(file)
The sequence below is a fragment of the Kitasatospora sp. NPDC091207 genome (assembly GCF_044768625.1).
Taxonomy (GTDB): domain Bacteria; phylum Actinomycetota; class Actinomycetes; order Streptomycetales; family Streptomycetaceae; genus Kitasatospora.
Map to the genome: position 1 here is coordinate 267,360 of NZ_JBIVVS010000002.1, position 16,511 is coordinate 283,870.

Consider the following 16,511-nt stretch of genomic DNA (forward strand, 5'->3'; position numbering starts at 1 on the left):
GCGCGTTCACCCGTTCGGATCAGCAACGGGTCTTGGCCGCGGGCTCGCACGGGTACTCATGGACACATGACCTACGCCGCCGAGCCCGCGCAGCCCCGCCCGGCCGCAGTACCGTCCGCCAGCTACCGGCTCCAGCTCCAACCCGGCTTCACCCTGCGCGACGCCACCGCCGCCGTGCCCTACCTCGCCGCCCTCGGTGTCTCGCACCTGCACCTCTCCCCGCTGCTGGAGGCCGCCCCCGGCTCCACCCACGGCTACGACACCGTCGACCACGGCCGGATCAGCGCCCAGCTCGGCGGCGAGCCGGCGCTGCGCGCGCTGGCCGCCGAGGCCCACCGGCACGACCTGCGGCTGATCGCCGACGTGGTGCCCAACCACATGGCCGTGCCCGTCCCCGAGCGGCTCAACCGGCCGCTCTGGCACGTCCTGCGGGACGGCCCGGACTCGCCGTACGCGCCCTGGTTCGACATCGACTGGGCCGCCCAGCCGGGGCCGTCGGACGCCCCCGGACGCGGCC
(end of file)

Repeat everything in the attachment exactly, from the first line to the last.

The sequence below is a fragment of the Kitasatospora sp. NPDC091207 genome (assembly GCF_044768625.1).
Taxonomy (GTDB): domain Bacteria; phylum Actinomycetota; class Actinomycetes; order Streptomycetales; family Streptomycetaceae; genus Kitasatospora.
Map to the genome: position 1 here is coordinate 267,360 of NZ_JBIVVS010000002.1, position 16,511 is coordinate 283,870.

Consider the following 16,511-nt stretch of genomic DNA (forward strand, 5'->3'; position numbering starts at 1 on the left):
GCGCGTTCACCCGTTCGGATCAGCAACGGGTCTTGGCCGCGGGCTCGCACGGGTACTCATGGACACATGACCTACGCCGCCGAGCCCGCGCAGCCCCGCCCGGCCGCAGTACCGTCCGCCAGCTACCGGCTCCAGCTCCAACCCGGCTTCACCCTGCGCGACGCCACCGCCGCCGTGCCCTACCTCGCCGCCCTCGGTGTCTCGCACCTGCACCTCTCCCCGCTGCTGGAGGCCGCCCCCGGCTCCACCCACGGCTACGACACCGTCGACCACGGCCGGATCAGCGCCCAGCTCGGCGGCGAGCCGGCGCTGCGCGCGCTGGCCGCCGAGGCCCACCGGCACGACCTGCGGCTGATCGCCGACGTGGTGCCCAACCACATGGCCGTGCCCGTCCCCGAGCGGCTCAACCGGCCGCTCTGGCACGTCCTGCGGGACGGCCCGGACTCGCCGTACGCGCCCTGGTTCGACATCGACTGGGCCGCCCAGCCGGGGCCGTCGGACGCCCCCGGACGCGGCC